As for the youths who joined the private sector, many of them are getting disillusioned with their jobs. Most youths in today's workplace belong to the Millennial generation, and they are usually working under manager belonging to Generation X. There is a general lack of recognition that Millennials have a different value system -- which leads to friction in the workplace and frequent job hopping. Also, despite rapid economic growth, it's hard to dispute that Bangladesh still lags in terms of quality of life -- as demonstrated by Dhaka being ranked as the third worst city to live by the Economist Intelligence Unit's Global Liveability Index 2019. This has prompted many young professionals to migrate abroad. The most popular destination has been Canada, which is welcoming skilled professionals from around the world through its Express Entry and Provincial Nominee programmes. These professionals usually have a master's degree, three or more years of professional experience, and demonstrated English proficiency. As per a report published by government of Canada's Immigration, Refugees and Citizenship Canada (IRCC) department, some 2,089 invitations to migrate were extended to Bangladeshi citizens in 2017 and 2018 through the Express Entry programme alone. With Justin Trudeau's re-election as Prime Minister of Canada, and the country's target of welcoming 1.3 million permanent residents through its immigration programmes, one can expect this brain drain of skilled resources from Bangladesh to continue.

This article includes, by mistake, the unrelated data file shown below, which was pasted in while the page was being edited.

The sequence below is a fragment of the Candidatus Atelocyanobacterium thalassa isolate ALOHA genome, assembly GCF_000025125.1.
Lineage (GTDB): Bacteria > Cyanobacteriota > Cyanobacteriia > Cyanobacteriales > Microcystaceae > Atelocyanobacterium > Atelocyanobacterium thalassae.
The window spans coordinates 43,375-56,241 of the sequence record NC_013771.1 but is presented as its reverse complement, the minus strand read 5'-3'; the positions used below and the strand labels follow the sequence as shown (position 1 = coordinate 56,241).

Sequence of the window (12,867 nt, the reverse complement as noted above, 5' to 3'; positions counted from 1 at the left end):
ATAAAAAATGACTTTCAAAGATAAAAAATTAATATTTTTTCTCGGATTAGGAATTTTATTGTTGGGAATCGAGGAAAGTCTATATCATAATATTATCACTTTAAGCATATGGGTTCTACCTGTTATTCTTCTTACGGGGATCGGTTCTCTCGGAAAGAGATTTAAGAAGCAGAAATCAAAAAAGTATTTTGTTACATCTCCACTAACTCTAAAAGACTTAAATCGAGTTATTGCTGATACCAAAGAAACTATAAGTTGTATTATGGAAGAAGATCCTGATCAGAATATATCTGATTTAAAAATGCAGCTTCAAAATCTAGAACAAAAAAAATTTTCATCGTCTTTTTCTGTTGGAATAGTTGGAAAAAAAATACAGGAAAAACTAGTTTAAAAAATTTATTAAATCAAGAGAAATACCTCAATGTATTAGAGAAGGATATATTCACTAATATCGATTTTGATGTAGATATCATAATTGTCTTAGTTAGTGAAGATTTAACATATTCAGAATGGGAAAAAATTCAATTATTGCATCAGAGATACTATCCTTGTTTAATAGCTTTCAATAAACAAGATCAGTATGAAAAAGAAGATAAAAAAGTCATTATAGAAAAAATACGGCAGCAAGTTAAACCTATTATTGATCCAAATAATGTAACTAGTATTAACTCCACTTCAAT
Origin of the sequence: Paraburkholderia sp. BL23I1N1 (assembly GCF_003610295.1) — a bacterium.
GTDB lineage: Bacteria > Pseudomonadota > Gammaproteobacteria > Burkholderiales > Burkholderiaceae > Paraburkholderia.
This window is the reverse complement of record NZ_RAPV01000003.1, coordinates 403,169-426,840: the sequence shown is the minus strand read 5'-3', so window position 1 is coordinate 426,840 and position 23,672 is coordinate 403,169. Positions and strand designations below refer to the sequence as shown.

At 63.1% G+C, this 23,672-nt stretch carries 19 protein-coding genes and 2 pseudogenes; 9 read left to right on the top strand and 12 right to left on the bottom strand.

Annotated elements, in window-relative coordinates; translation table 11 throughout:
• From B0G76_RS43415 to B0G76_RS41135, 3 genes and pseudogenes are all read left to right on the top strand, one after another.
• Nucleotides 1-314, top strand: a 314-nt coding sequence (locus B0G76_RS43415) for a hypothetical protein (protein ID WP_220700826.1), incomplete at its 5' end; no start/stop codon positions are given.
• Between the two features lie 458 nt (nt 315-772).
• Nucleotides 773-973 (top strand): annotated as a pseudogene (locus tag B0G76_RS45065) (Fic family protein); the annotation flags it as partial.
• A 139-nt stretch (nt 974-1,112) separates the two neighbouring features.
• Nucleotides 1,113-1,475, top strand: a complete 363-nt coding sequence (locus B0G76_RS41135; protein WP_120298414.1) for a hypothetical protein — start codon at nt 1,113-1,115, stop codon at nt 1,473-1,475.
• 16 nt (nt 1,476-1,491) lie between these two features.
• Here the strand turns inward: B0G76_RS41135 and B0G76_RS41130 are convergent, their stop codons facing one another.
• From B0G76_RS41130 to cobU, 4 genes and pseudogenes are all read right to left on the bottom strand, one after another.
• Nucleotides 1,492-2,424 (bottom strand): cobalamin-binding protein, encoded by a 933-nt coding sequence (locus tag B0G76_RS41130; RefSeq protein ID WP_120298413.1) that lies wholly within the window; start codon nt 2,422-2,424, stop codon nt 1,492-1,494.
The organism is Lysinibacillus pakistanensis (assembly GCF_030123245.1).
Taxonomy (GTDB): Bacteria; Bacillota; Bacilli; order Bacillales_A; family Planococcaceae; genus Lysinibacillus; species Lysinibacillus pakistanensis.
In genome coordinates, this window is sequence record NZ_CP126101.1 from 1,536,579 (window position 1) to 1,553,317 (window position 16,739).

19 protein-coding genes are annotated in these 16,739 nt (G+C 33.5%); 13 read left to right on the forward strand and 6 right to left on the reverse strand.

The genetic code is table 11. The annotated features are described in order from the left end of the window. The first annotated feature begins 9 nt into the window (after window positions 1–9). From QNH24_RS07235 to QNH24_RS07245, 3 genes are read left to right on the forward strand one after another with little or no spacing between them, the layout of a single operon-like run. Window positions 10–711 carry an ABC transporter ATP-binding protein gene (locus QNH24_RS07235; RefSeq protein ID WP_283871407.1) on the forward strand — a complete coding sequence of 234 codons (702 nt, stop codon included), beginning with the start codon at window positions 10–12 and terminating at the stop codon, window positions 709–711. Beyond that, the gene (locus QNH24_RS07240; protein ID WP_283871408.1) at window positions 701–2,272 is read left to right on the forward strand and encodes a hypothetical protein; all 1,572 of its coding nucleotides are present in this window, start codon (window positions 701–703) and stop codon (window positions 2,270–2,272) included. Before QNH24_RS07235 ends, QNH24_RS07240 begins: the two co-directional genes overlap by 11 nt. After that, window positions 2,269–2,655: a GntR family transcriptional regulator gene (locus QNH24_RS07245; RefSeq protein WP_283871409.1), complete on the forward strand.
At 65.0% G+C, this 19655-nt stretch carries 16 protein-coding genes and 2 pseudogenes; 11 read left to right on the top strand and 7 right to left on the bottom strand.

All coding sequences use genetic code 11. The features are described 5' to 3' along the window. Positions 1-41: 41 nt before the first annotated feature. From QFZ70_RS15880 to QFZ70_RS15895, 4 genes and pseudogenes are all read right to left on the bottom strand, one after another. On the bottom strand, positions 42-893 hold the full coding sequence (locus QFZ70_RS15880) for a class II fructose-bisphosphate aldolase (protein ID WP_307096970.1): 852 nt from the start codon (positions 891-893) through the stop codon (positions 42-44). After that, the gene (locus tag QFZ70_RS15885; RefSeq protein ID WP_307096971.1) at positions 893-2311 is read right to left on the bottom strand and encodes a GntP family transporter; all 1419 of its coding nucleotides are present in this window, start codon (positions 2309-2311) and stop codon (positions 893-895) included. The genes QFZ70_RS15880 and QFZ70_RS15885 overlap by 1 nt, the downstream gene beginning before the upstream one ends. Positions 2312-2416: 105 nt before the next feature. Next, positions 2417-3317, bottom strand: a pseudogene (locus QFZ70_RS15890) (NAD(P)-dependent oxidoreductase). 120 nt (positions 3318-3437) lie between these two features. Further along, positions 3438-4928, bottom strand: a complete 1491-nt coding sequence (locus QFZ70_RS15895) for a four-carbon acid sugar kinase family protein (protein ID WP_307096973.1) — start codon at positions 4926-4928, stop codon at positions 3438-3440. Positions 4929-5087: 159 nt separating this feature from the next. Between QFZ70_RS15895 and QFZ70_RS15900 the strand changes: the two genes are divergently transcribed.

Businesses in Bangladesh are already suffering from the shortage of skilled resources and there is no silver bullet to resolve the issue. If the current cycle of underemployment and brain drain continues, the shortage may soon turn to a full-blown crisis. Public and private sector needs to work in tandem to address the issue, and the first step should be updating the syllabus for public service jobs' entrance exams to match with the private sector so that candidates taking preparations for public sector employment can also gain skills required for the private sector placements.
Nabid works as a manager at an international bank. All views are his own.